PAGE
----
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Autism Coach

Bisphenol A - A Health Hazard Wrapped in Plastic

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October 20, 2008.  A man-made compound contained in thousands of plastic products in the U.S., bisphenol A, has been declared toxic and banned from all products in Canada.  Unlike Canada, the U.S. Food and Drug Administration ignored the same data presented to them September by an independent panel of scientists.  In allowing bisphenol A to be continue to be used in the U.S., the special-interest packed FDA panel ruled against protecting the nation's health despite the scientists' report citing hundreds of studies providing evidence that bisphenol is hazardous to our health.  The Union of Concerned Scientists criticized the agency saying, "We're concerned that the FDA is basing its conclusion on two studies while downplaying the results of hundreds of other studies...This appears to be a case of cherry-picking data with potentially high cost to human health."  

Young children are most effected by bisphenol A, which leaches out of baby bottles.  This substance was found in the urine gof 93% of children tested in 2003-2004.  Infants fed with liquid formula from polycarbonate bottles can consume up to 13 micrograms of bisphenol A per kg of body weight per day.  Naturally as children within the autism spectrum are more vulnerable to environmental pollutants, parents of our kids may wish to be especially careful  Many of our kids don't tolerate phenols well, which means that even children on a low-phenol diet are being exposed to man-made phenols through plastics. 

Products bisphenol A are found thousands of products, including: baby bottles, sippy cups, pacifiers, hard plastic polycarbonate sports bottles, water jugs, and in the plastic linings of metal cans (such as carbonated drinks and canned vegetables).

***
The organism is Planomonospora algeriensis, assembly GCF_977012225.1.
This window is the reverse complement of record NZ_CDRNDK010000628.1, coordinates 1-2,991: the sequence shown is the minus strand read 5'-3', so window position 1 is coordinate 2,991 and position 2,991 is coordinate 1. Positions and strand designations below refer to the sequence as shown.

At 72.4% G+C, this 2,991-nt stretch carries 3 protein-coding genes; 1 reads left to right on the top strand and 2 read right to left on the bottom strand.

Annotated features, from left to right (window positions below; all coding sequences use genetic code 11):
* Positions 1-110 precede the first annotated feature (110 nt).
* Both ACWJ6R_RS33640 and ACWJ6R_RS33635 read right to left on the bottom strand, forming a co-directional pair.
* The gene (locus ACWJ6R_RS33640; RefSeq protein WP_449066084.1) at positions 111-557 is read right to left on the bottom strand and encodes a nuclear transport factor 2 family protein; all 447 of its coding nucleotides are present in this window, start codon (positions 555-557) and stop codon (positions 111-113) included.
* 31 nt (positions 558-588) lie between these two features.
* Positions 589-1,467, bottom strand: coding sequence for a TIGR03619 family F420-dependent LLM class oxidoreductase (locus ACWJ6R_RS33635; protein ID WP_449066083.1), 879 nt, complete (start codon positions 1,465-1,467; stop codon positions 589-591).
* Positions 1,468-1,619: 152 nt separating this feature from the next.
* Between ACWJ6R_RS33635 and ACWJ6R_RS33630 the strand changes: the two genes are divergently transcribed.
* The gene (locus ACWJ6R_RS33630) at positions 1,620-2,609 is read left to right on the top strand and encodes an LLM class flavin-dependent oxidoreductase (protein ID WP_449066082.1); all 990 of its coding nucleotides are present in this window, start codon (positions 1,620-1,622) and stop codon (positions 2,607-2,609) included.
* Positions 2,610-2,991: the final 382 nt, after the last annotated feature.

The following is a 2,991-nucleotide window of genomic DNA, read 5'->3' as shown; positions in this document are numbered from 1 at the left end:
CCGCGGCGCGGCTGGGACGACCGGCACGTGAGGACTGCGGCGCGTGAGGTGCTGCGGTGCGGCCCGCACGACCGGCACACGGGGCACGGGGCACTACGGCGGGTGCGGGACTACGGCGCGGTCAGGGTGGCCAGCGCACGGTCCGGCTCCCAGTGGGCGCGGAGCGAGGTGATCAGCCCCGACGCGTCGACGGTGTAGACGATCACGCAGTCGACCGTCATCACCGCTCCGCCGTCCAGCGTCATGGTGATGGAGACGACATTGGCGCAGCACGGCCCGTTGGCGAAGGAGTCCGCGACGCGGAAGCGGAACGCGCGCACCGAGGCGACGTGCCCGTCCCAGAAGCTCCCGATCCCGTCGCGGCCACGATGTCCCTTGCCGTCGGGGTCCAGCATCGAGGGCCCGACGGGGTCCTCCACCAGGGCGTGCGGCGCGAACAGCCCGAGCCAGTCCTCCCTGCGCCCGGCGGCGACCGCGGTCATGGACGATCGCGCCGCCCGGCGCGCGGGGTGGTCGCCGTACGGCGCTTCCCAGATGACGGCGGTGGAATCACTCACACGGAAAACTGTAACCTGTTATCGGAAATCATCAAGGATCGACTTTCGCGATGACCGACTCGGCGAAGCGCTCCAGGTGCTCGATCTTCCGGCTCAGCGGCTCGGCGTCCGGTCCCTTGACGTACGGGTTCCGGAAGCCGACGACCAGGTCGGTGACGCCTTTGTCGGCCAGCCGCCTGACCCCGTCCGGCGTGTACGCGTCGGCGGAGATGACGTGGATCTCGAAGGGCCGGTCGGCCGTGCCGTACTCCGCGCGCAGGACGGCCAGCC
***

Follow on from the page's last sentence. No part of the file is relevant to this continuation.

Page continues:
If you wish to eliminate exposure to bisphenols in plastic containers stamped with the required plastic label, don't buy or use any plastic containing Type 7 or Type 3 plastics, as these numbered plastics contain bisphenols:  


Suspected of being a health hazard since the 1930's, bisphenol A mimics the female hormone, estrogen. Hundreds of studies have indicated that it is a health hazard - including a neurotoxin and a carcinogen.  These studies also indicate that Bisphenol A indicate may contribute to feminization of boys, early puberty in girls, obesity, and diabetes.  Not something that's worth using for convenience sake, to say the least!  

In 1997, adverse effects of low doses on laboratory animals were first reported.  Most recently, a study by the Yale School of Medicine demonstrated that adverse neurological effects occur in non-human primates regularly exposed to bisphenol A at levels equal to the United States Environmental Protection Agency's (EPA) maximum safe dose of 50 micrograms per kilogram per day. This research found a connection between bisphenol A and interference with brain cell connections vital to memory, learning and mood.

In 2007, a consensus statement by 38 experts on bisphenol A concluded that average levels in people are above those that cause harm to animals in laboratory experiments, and a panel convened by the U.S. National Institutes of Health determined that there was "some concern" about BPA's effects on fetal and infant brain development and behavior. A 2008 report by the U.S. National Toxicology Program (NTP) agreed with the panel, expressing "some concern for effects on the brain, behavior, and prostate gland in fetuses, infants, and children at current human exposures to bisphenol A," and "minimal concern for effects on the mammary gland and an earlier age for puberty for females in fetuses, infants, and children at current human exposures to bisphenol A."